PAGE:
Violence is multi-faceted, says Sen

24 April 2007 | Story by Megan Morris

The big picture: According to Prof Amartya Sen, violence around the world can only be explained by a theory that marries the social, cultural and economic.

It would be simplistic to blame the all-too-visible violence in the world on any one factor, said 1998 Nobel laureate Prof Amartya Sen, delivering the Vice-Chancellor's Open Lecture, titled Poverty, War and Peace, at UCT on 23 April.

Social, cultural and even economic theorists are quick to point the finger in one direction only, said Sen, be it religion (prompting talk of a modern-day clash of civilisations), nationality, ethnicity or even economics. But the 'solitarist' view of such theories is narrow-minded, he cautioned.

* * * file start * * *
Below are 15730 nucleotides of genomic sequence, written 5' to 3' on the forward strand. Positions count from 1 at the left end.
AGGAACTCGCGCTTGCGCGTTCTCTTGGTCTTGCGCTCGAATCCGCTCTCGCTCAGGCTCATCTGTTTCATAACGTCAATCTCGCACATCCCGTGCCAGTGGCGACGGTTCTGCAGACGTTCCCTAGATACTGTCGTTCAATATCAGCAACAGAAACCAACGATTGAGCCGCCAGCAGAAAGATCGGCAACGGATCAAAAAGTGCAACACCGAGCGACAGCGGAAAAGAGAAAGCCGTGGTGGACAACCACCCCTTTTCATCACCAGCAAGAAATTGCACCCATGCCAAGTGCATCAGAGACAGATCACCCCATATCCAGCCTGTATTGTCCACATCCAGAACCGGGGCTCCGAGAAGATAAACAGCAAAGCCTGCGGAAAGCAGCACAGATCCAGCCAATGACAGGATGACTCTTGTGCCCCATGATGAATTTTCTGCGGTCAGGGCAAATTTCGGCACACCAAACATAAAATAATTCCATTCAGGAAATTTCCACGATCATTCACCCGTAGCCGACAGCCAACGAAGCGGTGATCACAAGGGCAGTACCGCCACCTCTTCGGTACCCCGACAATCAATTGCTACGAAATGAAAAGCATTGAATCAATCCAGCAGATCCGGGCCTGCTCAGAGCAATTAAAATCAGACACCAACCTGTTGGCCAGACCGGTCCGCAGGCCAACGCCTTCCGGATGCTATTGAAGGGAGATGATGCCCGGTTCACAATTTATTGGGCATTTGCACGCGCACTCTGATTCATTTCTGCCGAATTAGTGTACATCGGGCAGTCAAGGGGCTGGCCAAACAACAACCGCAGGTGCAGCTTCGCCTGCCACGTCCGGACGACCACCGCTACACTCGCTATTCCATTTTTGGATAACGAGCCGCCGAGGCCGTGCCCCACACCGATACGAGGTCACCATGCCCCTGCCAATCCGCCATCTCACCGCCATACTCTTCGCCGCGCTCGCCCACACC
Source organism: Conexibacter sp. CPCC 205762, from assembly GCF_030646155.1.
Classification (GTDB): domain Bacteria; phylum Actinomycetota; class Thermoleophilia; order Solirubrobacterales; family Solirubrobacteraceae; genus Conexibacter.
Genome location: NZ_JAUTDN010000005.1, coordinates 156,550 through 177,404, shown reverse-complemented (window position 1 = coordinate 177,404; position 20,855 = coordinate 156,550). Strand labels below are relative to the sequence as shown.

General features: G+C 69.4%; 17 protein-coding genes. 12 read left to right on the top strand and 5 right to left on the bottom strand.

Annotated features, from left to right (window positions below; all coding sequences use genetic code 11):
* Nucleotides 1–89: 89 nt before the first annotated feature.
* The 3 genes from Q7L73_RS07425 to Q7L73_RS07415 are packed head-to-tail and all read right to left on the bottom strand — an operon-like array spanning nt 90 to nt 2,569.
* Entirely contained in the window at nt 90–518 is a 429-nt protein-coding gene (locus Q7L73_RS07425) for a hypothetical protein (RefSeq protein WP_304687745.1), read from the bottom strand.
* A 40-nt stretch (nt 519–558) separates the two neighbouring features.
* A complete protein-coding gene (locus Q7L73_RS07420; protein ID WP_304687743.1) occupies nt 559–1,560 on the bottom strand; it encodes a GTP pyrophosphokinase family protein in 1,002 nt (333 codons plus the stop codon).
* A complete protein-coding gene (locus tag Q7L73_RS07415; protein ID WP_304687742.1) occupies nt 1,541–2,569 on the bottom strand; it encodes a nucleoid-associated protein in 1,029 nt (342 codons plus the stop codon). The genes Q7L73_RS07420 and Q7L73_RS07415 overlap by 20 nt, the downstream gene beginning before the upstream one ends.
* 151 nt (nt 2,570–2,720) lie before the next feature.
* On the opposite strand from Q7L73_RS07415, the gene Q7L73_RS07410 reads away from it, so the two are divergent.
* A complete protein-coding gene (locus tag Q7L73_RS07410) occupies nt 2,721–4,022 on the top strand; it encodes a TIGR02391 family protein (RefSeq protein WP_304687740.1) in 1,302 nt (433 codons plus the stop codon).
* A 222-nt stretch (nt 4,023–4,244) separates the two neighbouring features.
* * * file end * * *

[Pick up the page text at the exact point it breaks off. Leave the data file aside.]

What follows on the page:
'They do not work in isolation from each other. We have to resist the temptation at shortcuts that claim to deliver insights through their single-minded concentration on some one factor or another, ignoring other central features of an integrated picture.'

As part of an agreement between UCT and Wits University, Sen's talk was a repeat of the third Nadine Gordimer Lecture, which he delivered at Wits on 18 April.

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